When Alvin Ailey American Dance Theater opens its annual season at New York City Center on Wednesday, it will be missing an important person: Robert Battle, the company’s jovial artistic director.
Citing health reasons, Battle, 51, abruptly resigned this month, telling The New York Times in an email that he planned on spending more time with his family and focusing on his health. As news of Battle’s sudden departure spread around town, the reaction of confused disbelief went something like, “What!?”
The job of artistic director at a large company is probably less creative than it ought to be. But Battle, who took on the position in 2011, gave the impression that, beyond his public appearances and meetings with donors, he had a long term plan: to modernize the Ailey company — a venerable, predominantly Black ensemble — and to expand its repertory and its place in contemporary dance.
(Matthew Rushing, the company’s associate artistic director, and a distinguished former Ailey dancer, will run the company until a replacement is found for Battle.)
As the search for a new artistic director begins, my fear is this: The board will pass the torch to a dancer with vast experience inside the organization, but less experience watching dance in the larger world. The idea of watching should be obvious, but so many dancers who attain leadership positions seem to commission new choreography based on how the movement might feel on their bodies — not how it looks or the power it conveys. And then the repertory becomes superficial or, worse, sentimental.
Ailey under Robert Battle, clockwise from top left: Jamar Roberts’s “Ode”; Ohad Naharin’s “Minus 16”; Jiri Kylian’s “Petite Mort”; and Rennie Harris’s “Lazarus.”
Naming Battle as artistic director was a surprise in the first place. He had never been a member of the company; he had never danced Ailey’s over-performed masterpiece “Revelations” (1960). But Battle, who studied at the Juilliard School and was a member of Parsons Dance, had choreographed for Ailey and led his own company, Battleworks, which disbanded when he took over the new job. He had real-world experience and that was a strength.
He updated Ailey’s repertory without hogging the choreographic spotlight for himself. And his taste in choreography was mercifully broad. After years of great dancers’ doing their best to elevate weak dances, this was refreshing. I didn’t love everything he chose or commissioned, but I sensed it was there for a reason.
All the while, he spoke about Ailey dancers with the kind of penetrating insight that celebrated their individuality as movers and as people. In an interview with The Times when he got the job, he said: “I’m interested in new conversations around how we view these dancers and their abilities. I see the opportunity to introduce new choreographers that are not necessarily ‘new,’ but will show the dancers new ways.”
He did that. Dancers showed their abilities in many memorable ways, from performing in Ohad Naharin’s entrancing “Minus 16” — where the choreographer’s movement language, Gaga, is front and center — to more contemporary ballet works, like Jiri Kylian’s “Petite Mort” and Wayne McGregor’s “Chroma.” Ailey was claiming dances, good and bad, from the European canon as its own. And he cultivated talent: Jamar Roberts became the company’s first resident choreographer under Battle’s watch, creating engrossing works like “Members Don’t Get Weary” and “Ode.”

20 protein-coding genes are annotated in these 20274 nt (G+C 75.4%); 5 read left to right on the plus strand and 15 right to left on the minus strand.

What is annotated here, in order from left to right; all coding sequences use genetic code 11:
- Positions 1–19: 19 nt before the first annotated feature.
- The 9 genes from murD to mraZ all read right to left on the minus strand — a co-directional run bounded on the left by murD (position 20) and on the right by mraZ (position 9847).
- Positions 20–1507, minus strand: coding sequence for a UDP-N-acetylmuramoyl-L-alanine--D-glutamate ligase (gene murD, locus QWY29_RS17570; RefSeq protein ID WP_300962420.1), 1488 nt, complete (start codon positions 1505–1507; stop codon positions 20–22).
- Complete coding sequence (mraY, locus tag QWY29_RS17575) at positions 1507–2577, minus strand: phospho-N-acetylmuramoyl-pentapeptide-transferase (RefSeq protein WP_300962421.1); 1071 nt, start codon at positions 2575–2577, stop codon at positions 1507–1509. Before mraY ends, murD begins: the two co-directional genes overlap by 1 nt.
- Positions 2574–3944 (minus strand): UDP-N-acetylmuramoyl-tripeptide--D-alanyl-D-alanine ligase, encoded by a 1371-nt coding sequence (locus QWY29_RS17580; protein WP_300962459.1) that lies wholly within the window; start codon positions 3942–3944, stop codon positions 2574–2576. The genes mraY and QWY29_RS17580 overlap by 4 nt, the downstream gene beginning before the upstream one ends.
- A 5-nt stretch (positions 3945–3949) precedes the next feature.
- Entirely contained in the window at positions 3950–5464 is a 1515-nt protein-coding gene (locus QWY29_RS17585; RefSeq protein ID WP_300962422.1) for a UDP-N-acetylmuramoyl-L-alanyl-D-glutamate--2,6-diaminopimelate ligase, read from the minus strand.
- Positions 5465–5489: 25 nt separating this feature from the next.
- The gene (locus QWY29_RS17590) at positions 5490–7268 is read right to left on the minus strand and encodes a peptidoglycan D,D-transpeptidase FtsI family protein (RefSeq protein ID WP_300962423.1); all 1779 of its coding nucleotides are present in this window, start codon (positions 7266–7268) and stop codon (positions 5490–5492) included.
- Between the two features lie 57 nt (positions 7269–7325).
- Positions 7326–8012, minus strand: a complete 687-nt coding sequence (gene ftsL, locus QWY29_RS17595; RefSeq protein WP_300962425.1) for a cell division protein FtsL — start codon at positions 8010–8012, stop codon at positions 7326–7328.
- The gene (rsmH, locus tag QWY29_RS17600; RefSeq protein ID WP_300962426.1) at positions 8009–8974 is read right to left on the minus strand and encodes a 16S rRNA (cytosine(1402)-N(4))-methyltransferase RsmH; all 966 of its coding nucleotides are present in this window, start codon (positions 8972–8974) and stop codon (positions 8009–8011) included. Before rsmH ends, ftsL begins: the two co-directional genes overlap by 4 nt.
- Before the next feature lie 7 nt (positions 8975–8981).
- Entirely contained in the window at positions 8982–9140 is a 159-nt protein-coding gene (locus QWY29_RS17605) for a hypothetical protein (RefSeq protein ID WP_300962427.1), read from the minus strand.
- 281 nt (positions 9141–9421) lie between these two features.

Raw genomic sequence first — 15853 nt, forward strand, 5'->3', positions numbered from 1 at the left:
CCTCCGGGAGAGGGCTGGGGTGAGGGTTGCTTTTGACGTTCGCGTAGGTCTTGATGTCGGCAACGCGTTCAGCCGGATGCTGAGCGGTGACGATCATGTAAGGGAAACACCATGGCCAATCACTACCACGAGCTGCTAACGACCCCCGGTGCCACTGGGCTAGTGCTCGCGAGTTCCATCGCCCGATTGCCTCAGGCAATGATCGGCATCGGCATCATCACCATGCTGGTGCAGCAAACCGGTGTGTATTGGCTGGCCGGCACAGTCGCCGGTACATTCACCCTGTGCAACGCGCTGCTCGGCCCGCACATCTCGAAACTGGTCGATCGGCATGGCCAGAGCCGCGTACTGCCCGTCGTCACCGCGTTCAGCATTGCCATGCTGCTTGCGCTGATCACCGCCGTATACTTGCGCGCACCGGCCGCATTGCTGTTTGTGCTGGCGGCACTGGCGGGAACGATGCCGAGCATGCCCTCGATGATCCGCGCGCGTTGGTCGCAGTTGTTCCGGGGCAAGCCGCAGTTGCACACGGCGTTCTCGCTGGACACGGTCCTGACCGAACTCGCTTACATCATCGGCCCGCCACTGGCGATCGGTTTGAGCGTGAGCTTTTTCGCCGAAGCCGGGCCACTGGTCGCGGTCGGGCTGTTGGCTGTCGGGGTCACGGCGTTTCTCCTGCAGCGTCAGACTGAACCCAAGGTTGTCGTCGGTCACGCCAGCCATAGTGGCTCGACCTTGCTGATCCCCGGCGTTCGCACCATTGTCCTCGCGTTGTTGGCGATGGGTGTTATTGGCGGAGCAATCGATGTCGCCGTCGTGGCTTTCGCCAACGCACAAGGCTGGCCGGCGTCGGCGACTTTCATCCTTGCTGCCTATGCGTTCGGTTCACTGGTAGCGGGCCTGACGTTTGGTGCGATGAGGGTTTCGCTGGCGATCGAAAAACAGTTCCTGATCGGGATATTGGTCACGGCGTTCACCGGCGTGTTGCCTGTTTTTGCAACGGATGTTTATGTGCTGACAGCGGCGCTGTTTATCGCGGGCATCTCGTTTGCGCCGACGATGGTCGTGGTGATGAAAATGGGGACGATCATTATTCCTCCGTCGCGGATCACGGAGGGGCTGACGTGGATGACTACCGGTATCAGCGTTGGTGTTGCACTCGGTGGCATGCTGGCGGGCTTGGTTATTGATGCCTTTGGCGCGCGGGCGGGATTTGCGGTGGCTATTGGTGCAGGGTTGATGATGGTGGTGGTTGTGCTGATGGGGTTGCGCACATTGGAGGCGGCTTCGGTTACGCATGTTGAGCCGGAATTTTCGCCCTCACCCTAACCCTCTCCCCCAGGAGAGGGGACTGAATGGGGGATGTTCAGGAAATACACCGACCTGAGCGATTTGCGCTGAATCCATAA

Battle and Judith Jamison, who preceded him as artistic director. Credit…Andrea Mohin/The New York Times
The company’s first two-act work, the moving and momentous “Lazarus,” by the hip-hop choreographer Rennie Harris, came under Battle’s leadership, too. And there was range, including dances by Twyla Tharp — the sort that even ballet companies struggle with because of their rhythmic complexity and groove. “Roy’s Joys,” set to recordings by Roy Eldridge, is abundant with layers of vernacular dance, ballet and modern — everything to grow a company of dancers, and grow they did under Battle.
That mix of new and the unexpected old was also important in the bigger picture of dance — “Roy’s Joys” (1997) was granted a second, much-needed life at Ailey. Carolyn Adams, a former Paul Taylor dancer, was a crucial mentor for Battle, and one of his first steps was to introduce the Taylor repertoire to the company. Why had no one ever thought of that? Alvin Ailey studied with Martha Graham; Taylor was in her company. This was lineage up there on that stage. I’ll never forget the invigorating sight of Ailey dancers performing Taylor’s “Arden Court,” a bold, crisp example of showing them, as he said, in new ways.
Not everything was lasting or important, of course. There weren’t enough new works by women of substance, as usual. But Battle branched out, and as he dusted off the Ailey company, he led it into the 21st century with a public persona that was as fresh as his artistic agenda. Delivering curtain speeches, he was unpretentious and loose; his words were true invitations to the dance — they swung.
The announcement of Battle’s resignation was made less than two weeks before the company’s annual City Center engagement, a blockbuster event that draws rapturous crowds to the theater for their holiday fix of “Revelations.” Again, the timing, and the suddenness of it, are strange.
The Ailey organization presents itself as running on joy and community, and yet it’s also a brand. That brand is stronger than any individual — including Battle and Jamar Roberts who, seemingly, one day just stopped being the company’s resident choreographer. The Ailey organization will continue without Battle, but I will miss the sense of history and heart he brought to it all.